Then Adam ate the forbidden fruit, and he changed as well as the cosmos with him (Gen 3:17-19; Rom 8:22). We know that since the Fall, men are born into this world no longer good but evil. The change is so drastic that the Psalmist writes (Ps 14:1, 3; 53:1, 3) and Paul quotes (Rom 3:12), They have all turned aside; They have together become unprofitable; There is none who does good, no, not one. No man born since Adam’s ejection from the garden (Gen 3:22-24) discerns the things of God, let alone cares for them, But the natural man does not receive the things of the Spirit of God, for they are foolishness to him; nor can he know them, because they are spiritually discerned, 1 Cor 2:14. Sinful man’s wisdom is not from above, but is earthly, sensual, demonic, James 3:15. Their heart is foolish and dark (Rom 1:21; Eph 4:18) exchanging the truth of God for a lie and worshipping and serving the creation rather than the Creator. Professing to be wise, they become fools, Rom 1:22, 23.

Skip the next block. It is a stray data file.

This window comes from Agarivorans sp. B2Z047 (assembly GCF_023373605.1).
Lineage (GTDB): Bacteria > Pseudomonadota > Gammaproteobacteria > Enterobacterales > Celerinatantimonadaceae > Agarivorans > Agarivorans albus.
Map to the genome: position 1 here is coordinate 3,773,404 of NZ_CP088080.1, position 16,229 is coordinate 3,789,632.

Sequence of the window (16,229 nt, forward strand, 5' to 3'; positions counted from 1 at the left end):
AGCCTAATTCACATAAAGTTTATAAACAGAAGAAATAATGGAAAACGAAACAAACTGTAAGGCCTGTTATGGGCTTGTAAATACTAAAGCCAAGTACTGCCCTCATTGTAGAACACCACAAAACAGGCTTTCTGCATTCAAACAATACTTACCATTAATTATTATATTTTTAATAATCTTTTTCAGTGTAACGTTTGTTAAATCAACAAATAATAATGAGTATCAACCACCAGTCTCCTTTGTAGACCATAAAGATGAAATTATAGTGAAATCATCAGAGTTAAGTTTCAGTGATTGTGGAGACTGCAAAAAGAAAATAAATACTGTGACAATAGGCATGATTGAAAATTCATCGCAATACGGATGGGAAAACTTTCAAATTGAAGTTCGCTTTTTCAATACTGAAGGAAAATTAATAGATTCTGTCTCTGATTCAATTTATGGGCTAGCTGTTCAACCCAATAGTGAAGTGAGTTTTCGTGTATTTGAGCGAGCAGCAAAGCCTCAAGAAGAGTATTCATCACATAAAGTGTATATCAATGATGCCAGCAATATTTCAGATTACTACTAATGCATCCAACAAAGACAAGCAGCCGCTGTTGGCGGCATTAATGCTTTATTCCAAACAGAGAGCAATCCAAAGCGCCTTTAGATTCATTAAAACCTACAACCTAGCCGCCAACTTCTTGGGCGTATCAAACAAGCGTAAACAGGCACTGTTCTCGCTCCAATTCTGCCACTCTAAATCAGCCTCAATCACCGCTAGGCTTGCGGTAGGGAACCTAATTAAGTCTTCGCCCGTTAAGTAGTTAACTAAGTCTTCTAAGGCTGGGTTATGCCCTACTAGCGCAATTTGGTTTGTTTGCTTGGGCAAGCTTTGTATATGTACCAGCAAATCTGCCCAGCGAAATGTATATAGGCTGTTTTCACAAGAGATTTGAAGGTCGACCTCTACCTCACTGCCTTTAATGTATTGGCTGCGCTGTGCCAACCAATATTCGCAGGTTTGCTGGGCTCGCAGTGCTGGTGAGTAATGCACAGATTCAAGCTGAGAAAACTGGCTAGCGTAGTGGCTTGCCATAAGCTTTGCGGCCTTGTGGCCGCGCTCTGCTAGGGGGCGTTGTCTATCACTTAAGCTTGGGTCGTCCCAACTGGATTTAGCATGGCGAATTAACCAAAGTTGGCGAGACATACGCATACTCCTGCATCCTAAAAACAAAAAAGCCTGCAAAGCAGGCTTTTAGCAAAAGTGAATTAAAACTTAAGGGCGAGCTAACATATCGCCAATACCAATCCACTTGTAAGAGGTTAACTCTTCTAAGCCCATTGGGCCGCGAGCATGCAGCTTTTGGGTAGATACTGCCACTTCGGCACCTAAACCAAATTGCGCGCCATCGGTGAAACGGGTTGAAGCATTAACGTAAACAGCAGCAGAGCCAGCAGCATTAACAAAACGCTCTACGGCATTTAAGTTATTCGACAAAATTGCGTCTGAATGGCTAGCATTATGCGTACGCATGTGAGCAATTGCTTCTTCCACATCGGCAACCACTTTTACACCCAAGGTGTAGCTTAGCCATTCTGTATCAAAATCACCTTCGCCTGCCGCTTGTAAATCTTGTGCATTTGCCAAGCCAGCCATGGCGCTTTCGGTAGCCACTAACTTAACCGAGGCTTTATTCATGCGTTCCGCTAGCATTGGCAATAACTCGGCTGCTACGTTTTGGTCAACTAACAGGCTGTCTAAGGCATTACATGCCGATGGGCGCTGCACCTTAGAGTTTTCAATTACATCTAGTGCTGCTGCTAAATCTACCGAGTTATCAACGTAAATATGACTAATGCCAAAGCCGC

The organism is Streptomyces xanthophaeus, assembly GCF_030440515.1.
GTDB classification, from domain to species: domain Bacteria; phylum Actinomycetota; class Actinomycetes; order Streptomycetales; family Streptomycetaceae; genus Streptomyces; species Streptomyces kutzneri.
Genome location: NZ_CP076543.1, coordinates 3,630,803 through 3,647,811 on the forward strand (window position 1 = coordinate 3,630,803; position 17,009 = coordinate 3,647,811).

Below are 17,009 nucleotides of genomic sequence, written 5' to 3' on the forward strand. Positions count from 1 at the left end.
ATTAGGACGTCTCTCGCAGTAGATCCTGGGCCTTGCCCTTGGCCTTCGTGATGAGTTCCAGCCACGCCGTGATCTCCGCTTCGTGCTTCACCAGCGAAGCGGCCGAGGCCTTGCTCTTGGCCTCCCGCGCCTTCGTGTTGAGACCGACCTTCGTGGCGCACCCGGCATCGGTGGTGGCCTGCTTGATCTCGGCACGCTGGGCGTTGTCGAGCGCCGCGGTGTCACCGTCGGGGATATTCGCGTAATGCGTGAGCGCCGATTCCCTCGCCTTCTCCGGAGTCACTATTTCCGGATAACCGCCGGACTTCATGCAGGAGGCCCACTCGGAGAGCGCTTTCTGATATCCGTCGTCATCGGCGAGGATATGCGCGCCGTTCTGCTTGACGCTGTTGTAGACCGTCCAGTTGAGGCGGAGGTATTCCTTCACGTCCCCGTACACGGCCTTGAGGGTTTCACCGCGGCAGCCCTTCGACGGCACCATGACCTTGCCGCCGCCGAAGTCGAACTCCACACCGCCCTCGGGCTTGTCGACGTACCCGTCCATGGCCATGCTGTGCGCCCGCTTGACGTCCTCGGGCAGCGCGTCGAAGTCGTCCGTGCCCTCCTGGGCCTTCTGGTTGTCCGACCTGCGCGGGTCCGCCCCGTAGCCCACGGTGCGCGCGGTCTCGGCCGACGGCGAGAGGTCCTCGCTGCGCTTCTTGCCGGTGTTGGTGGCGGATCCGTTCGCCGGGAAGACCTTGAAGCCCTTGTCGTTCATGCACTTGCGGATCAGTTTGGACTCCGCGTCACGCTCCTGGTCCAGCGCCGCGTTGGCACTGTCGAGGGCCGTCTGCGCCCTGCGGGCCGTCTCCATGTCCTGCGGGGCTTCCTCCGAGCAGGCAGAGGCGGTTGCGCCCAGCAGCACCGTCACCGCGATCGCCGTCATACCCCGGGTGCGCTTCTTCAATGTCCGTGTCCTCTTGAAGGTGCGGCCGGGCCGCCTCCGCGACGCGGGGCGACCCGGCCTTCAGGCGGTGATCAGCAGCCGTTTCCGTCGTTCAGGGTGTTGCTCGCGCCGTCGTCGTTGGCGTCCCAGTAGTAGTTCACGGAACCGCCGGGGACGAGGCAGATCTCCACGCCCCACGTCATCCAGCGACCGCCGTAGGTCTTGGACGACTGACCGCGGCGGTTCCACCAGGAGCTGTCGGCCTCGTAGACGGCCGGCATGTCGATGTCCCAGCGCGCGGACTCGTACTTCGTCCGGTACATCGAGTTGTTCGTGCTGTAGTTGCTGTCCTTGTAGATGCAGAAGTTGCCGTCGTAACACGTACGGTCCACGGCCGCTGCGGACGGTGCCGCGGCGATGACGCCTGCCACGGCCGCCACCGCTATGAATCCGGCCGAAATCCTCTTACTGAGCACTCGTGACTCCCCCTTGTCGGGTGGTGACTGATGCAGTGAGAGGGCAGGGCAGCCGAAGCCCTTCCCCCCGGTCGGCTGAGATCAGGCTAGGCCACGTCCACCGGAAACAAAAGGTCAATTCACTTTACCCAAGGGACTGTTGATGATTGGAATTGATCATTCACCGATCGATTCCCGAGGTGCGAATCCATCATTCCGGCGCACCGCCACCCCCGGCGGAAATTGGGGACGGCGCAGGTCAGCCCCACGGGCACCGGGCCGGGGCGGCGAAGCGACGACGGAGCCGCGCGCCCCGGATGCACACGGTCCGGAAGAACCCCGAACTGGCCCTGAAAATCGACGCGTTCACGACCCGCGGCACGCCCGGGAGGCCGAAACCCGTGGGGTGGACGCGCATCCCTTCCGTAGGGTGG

Evil man pursues a bankrupt and empty wisdom that suppresses the knowledge of God. That wisdom interprets all of reality atheistically, analyzing the problem of the human condition and proposing solutions apart from God. It is true that many of these solutions benefit mankind as a whole, yet the pursuit of them solely for the purpose of alleviating misery or simply to make life a little more pleasant amounts to idolatry and the aggrandizement of humanity. It is devoid of any true ethic because it is devoid of God’s law.

The ungodly counsel of the sinner and the scoffer inevitably will lead one away from truly wise counsel, which comes from the law of the Lord. This does not refer merely to those whose lives are wayward even by societal and cultural standards. Obviously, no one who loves their children knowingly takes advice for their care by a child molester.